Leaders briefed on health law

Published 8:00 pm Thursday, September 20, 2012

With full implementation of federal health care reform inching closer, local business owners and medical professionals are working to stay informed of what changes could be coming.

     To assist this education, the local chamber of commerce devoted its quarterly breakfast held Thursday morning to presentations on the Affordable Care Act, popularly called “Obamacare.”

     Dennis Valentine of Insurance and Risk Managers briefed the crowd on the basic provisions of the law and the timeline of their implementation.

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     The most significant requirement for local businesses is a provision that goes live in 2014 requiring businesses with more than 50 employees to offer coverage to employees or pay penalties. However, Valentine said there are fears large and small businesses alike may choose to weather the penalties.

     “The fines for individuals and businesses are fairly small compared to the cost of insurance,” he said. “That’s my fear, that we will see companies get away from the employer-provided insurance we are used to.”

     There’s a waiting game in progress right now, Valentine said, as no company wants to be the first to announce plans to pay the fine rather than offer insurance.

      Steve Dickson, a lobbyist with the Mississippi Hospital Association, discussed the changes the hospital industry will have to absorb as the remaining federal reform provisions kick in.

     In summary, Dickson believes the ACA will force hospitals to overhaul their business model. They have about three years to do it.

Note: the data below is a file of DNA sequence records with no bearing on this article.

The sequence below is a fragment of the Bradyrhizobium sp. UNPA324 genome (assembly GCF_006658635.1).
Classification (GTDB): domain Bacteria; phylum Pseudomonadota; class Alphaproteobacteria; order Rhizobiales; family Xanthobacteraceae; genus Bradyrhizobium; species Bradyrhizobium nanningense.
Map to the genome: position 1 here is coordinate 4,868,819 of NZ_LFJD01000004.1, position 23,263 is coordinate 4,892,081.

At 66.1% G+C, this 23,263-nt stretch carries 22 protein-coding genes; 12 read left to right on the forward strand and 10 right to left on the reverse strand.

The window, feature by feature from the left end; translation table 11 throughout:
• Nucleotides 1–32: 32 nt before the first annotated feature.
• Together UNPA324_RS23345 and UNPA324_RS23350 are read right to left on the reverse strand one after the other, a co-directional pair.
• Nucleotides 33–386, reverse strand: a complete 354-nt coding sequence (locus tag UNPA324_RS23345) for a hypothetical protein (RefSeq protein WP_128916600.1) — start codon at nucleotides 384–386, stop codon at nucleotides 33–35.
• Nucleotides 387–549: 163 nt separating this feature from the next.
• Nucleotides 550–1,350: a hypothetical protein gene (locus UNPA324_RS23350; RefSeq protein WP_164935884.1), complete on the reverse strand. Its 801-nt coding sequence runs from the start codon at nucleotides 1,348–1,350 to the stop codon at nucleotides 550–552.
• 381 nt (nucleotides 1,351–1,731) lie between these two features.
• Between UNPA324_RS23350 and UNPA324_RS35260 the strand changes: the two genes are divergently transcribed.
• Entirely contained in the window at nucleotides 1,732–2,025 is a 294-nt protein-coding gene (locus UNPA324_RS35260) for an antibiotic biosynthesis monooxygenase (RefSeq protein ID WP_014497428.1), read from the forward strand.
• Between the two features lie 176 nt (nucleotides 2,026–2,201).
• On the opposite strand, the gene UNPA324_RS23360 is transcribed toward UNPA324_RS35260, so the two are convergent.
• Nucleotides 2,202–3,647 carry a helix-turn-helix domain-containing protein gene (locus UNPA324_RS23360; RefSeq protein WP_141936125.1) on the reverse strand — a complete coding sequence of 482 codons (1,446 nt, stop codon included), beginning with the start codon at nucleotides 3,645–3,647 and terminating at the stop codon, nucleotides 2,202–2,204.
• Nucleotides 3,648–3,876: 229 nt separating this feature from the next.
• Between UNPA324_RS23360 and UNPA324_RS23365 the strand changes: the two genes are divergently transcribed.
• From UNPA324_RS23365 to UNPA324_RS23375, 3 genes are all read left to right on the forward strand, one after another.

“Changes are coming,” Dickson said.

     Both Valentine and Dickson highlighted the significance of the year 2014.

     “That’s when we get full-blown Obamacare,” Valentine said.

     That year brings with it the individual mandate that individuals hold health insurance or pay a penalty, no longer called a fine but now a “tax” following a June ruling by the U.S. Supreme Court.

     The individual mandate also activates state insurance exchanges where individuals may purchase insurance.

     Valentine praised the efforts of Mississippi Insurance Commissioner Mike Chaney to prepare a Mississippi insurance exchange, despite criticism from some quarters, particularly tea party groups.

     “I think he was wise to do that,” Valentine said, adding that some states have not done so in hopes the ACA will eventually be modified or repealed.

     Once the individual mandate activates, lifetime benefit caps for insurance plans will be barred and no one may be denied coverage based on a pre-existing condition.

     The remaining provisions of the reform bill also include some tax credits for small businesses, something Valentine wishes there were more of.

     “I think that should have been the focus of the law, incentivizing businesses to offer health insurance,” he said.

     On the provider side, Dickson said hospitals will see many changes to how they are compensated. For federal compensation to health care providers, the ACA moves away from payment for services rendered to a payment for performance model, Dickson said.

     Hospital performance will be determined partially by the readmission rate for patients treated for certain conditions, as well as whether a hospital complies with electronic health records provisions and other requirements.

     The ACA aims to reduce federal compensation for health care and shift more of the cost to private insurance by reducing uncompensated care, but there’s much uncertainty about this, Dickson said.

     This reduction in federal dollars will also come at time when many Mississippi hospitals are operating in the red or at less than a 1 percent profit margin. These hospitals, though, are often essential elements of their local communities; Dickson emphasized the importance of the hospital industry in the state.

     “We are a major economic engine in the communities we are located,” he said.